Several labs simultaneously reported a population of mouse cells expressing NKp46 (also known as a natural cytotoxicity receptor or NCR) that did not resemble normal NK cells. These cells did not produce perforin, granzymes, IFN-γ, or TNF. However, they did make IL-22 and expressed RORγt. Collectively, these NKp46, RORγt positive cells have had many names, including NCR22 cells, NKp46 ILCs, ILC22s, and NKR-Lti cells. To make things easier, it is now recommended they be called Group 3 ILCs. Further investigation will be needed to clarify ILC3 subsets and the plasticity of these cells (see ILC1 cells).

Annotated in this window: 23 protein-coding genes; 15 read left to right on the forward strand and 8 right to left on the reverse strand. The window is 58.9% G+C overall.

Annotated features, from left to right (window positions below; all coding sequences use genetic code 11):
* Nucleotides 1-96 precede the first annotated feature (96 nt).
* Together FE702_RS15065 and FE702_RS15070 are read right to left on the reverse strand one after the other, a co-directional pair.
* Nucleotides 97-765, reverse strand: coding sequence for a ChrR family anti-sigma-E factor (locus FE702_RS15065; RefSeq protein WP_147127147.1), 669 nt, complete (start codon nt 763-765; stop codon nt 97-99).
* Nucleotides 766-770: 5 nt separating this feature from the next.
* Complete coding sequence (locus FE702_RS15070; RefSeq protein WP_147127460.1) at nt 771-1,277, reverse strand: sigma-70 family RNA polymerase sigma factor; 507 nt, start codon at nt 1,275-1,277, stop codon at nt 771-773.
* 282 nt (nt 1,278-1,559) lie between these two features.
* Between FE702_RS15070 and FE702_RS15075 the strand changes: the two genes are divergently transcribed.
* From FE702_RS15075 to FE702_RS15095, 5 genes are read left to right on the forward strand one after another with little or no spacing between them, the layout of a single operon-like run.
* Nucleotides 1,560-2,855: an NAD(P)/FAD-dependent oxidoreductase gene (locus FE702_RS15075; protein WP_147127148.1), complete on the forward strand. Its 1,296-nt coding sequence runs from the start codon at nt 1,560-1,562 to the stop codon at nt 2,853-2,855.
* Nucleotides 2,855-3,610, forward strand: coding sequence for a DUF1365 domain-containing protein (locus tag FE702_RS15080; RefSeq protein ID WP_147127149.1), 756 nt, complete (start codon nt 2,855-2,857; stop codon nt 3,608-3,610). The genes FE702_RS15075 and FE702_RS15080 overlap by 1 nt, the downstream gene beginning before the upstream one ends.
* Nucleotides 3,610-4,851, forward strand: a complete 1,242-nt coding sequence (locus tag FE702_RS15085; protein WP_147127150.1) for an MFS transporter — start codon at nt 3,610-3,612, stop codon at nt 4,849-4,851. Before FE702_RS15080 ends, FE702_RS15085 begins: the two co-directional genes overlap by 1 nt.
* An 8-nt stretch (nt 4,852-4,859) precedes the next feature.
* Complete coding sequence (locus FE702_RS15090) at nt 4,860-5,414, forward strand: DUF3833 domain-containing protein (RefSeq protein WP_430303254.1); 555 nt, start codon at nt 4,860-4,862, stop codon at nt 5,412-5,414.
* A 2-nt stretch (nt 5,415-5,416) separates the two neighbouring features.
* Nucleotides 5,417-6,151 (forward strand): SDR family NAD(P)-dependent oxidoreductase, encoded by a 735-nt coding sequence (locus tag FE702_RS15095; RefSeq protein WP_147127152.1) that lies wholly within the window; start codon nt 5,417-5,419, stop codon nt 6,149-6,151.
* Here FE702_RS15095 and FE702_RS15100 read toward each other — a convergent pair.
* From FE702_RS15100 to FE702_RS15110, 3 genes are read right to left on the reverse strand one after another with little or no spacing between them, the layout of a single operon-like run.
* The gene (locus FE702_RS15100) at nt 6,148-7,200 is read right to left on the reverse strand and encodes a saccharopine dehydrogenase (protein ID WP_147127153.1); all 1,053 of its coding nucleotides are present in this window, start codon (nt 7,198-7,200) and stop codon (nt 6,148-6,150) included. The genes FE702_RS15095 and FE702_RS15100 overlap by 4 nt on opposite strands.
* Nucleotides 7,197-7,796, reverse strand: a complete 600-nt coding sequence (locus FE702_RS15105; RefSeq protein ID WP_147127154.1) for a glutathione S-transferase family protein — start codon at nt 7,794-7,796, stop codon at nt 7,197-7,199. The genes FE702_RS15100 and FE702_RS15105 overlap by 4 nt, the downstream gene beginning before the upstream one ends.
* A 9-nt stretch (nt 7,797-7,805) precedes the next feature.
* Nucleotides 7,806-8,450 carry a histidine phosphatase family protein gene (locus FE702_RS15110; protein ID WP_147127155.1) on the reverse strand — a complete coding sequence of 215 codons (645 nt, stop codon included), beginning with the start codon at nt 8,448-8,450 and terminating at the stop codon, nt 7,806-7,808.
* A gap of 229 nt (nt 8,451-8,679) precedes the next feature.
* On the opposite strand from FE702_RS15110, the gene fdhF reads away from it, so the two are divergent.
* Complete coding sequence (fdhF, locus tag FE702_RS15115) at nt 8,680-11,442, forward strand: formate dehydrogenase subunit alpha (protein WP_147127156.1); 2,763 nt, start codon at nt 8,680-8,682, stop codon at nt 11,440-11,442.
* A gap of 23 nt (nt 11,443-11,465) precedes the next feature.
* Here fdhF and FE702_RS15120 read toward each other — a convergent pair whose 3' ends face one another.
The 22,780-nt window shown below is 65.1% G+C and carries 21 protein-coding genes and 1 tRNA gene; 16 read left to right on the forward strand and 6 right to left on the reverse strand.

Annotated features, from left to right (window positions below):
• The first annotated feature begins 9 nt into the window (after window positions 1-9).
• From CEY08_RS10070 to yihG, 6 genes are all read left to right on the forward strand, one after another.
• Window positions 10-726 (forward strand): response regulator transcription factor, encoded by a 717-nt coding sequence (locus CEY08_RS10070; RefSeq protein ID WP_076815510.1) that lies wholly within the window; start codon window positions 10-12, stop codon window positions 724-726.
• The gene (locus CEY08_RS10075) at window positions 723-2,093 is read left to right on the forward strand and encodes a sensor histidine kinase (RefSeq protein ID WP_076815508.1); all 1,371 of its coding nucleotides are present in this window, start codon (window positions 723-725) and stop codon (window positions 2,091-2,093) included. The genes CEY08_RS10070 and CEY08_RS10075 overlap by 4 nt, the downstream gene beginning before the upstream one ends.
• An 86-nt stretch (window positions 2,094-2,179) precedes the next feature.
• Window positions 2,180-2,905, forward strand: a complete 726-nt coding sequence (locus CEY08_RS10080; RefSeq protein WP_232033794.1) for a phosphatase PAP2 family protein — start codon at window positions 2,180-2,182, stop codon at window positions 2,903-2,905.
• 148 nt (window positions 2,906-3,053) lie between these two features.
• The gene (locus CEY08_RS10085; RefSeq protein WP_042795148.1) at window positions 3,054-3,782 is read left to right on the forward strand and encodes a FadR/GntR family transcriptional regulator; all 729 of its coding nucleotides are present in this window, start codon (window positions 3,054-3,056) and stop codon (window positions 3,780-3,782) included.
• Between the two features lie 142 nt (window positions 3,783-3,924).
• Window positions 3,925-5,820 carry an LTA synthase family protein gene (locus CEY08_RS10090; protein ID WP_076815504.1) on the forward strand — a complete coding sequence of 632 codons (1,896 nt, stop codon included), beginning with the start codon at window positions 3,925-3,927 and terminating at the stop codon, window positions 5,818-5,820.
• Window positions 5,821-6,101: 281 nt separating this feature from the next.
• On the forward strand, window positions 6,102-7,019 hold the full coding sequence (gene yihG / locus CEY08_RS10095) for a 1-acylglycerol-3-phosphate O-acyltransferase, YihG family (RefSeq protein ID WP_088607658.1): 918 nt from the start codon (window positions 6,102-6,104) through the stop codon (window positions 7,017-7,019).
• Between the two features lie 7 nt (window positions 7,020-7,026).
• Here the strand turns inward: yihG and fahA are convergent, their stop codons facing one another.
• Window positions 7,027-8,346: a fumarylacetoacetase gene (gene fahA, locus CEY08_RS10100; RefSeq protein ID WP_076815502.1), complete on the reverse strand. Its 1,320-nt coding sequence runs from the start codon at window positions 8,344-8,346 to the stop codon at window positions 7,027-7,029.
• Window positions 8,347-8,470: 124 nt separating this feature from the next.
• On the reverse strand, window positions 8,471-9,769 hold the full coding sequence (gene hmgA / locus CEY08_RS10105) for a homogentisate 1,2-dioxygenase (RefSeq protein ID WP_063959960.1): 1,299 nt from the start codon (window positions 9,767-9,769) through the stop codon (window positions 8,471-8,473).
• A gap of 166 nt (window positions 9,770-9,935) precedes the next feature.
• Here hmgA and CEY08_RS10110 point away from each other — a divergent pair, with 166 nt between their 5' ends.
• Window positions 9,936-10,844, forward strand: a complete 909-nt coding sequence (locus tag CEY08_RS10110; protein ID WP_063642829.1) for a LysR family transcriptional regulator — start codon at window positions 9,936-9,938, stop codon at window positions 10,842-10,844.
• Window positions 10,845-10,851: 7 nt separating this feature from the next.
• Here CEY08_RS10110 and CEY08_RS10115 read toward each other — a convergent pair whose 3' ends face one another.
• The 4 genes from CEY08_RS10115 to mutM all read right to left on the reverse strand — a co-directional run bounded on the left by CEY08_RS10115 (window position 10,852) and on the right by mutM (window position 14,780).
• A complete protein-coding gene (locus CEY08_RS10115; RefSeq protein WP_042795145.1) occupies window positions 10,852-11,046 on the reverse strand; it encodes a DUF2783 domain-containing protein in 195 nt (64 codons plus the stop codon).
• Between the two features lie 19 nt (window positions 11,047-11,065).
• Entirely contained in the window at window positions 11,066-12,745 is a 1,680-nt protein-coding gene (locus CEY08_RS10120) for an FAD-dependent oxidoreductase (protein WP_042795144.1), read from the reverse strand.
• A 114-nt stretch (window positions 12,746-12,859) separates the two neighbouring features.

NCR+ ILC3s are a subclass of cells typically found in mucosal tissue like the intestinal tract, interacting with microbiota. LTi (lymphoid tissue inducer) cells are a subset of group 3 ILCs primarily involved with secondary lymphoid organ formation during embryogenesis. They are capable of making IL-17A and IL-22 after stimulation. Finally, in a mouse model of (Rag-/-mice infected with Helicobacter hepaticus), another cell subset lacks NCR (e.g., NKp46) expression, but secretes IFN-γ, IL-17A, and IL-22. Termed NCR- ILC3s, they were found to be pathological in the innate mouse model.